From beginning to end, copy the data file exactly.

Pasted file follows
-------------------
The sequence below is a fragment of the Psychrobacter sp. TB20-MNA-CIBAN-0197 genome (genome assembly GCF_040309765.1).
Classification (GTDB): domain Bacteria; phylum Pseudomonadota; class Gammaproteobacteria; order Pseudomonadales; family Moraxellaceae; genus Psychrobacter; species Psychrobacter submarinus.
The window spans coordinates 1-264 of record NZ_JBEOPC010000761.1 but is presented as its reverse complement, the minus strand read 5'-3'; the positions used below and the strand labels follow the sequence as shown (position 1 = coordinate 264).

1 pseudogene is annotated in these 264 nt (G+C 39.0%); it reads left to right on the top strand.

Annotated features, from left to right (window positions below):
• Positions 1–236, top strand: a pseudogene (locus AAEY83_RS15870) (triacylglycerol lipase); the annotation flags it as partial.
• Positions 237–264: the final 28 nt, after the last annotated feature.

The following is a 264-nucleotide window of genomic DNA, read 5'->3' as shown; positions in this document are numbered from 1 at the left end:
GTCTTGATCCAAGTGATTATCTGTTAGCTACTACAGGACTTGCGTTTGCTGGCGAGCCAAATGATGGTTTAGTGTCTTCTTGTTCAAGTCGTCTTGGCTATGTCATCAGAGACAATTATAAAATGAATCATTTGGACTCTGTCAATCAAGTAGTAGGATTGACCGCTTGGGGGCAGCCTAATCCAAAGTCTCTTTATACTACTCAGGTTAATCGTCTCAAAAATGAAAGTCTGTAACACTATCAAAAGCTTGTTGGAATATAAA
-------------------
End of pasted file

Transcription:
The sequence below is a fragment of the Psychrobacter sp. TB20-MNA-CIBAN-0197 genome (genome assembly GCF_040309765.1).
Classification (GTDB): domain Bacteria; phylum Pseudomonadota; class Gammaproteobacteria; order Pseudomonadales; family Moraxellaceae; genus Psychrobacter; species Psychrobacter submarinus.
The window spans coordinates 1-264 of record NZ_JBEOPC010000761.1 but is presented as its reverse complement, the minus strand read 5'-3'; the positions used below and the strand labels follow the sequence as shown (position 1 = coordinate 264).

1 pseudogene is annotated in these 264 nt (G+C 39.0%); it reads left to right on the top strand.

Annotated features, from left to right (window positions below):
• Positions 1–236, top strand: a pseudogene (locus AAEY83_RS15870) (triacylglycerol lipase); the annotation flags it as partial.
• Positions 237–264: the final 28 nt, after the last annotated feature.

The following is a 264-nucleotide window of genomic DNA, read 5'->3' as shown; positions in this document are numbered from 1 at the left end:
GTCTTGATCCAAGTGATTATCTGTTAGCTACTACAGGACTTGCGTTTGCTGGCGAGCCAAATGATGGTTTAGTGTCTTCTTGTTCAAGTCGTCTTGGCTATGTCATCAGAGACAATTATAAAATGAATCATTTGGACTCTGTCAATCAAGTAGTAGGATTGACCGCTTGGGGGCAGCCTAATCCAAAGTCTCTTTATACTACTCAGGTTAATCGTCTCAAAAATGAAAGTCTGTAACACTATCAAAAGCTTGTTGGAATATAAA